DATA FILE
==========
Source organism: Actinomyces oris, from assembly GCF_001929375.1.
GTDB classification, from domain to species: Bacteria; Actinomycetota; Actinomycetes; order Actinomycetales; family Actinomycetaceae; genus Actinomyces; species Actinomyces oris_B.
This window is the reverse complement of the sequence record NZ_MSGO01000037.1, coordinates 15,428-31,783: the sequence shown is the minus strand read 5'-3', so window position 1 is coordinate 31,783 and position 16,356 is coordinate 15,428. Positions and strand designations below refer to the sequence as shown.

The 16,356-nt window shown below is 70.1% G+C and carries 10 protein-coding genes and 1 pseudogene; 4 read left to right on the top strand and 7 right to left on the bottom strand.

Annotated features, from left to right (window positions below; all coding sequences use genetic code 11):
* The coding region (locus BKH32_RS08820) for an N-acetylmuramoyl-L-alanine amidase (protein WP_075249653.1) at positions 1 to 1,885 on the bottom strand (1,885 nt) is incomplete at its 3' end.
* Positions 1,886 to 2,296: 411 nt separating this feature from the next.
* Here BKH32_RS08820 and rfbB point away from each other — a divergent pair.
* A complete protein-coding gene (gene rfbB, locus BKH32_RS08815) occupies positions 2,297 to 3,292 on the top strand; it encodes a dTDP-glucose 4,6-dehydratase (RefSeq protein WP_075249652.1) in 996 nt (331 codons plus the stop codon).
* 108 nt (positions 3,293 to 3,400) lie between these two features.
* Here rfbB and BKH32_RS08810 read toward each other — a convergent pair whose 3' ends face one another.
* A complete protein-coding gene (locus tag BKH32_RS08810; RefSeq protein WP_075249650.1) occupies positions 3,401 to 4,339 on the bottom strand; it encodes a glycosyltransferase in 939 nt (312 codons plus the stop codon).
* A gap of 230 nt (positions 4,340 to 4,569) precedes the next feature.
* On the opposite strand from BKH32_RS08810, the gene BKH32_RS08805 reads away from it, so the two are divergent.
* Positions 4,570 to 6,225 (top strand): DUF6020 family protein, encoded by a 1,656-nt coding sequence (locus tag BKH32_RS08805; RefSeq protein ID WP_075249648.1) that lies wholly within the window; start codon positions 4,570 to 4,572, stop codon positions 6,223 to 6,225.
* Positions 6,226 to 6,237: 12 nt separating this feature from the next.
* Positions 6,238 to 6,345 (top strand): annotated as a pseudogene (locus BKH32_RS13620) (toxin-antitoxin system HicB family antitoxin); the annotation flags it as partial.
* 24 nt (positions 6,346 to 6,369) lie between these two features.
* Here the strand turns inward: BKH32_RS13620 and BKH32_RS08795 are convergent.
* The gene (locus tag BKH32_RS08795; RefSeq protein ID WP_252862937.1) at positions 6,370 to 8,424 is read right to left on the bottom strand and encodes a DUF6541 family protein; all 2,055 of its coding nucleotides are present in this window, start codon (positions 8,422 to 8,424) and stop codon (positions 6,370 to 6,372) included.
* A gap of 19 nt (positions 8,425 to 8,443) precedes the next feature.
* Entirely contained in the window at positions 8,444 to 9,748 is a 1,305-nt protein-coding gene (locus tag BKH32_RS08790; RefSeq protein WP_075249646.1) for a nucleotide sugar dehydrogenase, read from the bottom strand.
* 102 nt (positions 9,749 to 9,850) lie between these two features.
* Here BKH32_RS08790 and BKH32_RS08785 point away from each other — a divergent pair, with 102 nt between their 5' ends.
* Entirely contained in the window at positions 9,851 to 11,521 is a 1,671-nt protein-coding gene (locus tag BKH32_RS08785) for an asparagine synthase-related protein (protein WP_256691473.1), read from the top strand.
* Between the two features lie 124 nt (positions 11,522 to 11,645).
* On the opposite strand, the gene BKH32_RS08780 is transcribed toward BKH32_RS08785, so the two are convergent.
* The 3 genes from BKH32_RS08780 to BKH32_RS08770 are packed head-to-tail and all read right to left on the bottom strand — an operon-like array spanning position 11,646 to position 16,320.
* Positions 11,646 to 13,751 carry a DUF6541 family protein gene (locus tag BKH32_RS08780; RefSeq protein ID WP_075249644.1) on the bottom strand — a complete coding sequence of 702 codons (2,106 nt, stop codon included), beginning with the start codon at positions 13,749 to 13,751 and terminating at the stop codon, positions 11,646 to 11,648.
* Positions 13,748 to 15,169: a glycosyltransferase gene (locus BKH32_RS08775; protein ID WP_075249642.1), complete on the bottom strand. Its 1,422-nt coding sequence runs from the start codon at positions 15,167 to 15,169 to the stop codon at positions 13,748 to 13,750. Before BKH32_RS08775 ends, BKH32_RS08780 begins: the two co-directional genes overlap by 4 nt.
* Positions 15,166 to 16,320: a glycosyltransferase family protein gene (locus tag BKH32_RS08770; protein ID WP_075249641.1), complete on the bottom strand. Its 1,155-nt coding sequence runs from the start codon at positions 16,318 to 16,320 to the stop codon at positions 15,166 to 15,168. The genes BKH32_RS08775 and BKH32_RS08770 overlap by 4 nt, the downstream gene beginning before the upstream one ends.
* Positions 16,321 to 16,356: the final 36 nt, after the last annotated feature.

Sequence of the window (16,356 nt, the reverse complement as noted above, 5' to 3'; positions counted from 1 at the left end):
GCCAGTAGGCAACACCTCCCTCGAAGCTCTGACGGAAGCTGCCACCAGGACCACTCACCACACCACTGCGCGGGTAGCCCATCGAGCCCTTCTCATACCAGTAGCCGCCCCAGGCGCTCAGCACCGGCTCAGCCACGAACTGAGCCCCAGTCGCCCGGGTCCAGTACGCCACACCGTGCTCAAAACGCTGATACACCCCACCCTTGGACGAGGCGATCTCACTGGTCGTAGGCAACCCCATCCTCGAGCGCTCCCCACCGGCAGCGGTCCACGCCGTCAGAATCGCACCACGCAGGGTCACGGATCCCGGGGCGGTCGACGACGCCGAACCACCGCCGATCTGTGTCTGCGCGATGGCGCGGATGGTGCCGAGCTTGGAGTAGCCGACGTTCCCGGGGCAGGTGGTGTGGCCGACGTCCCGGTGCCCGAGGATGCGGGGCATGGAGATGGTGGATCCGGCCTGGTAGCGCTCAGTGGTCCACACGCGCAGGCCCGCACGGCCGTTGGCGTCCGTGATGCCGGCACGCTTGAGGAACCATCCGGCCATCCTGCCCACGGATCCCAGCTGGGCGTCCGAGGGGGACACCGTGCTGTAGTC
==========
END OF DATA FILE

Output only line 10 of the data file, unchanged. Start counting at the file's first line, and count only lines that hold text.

* 108 nt (positions 3,293 to 3,400) lie between these two features.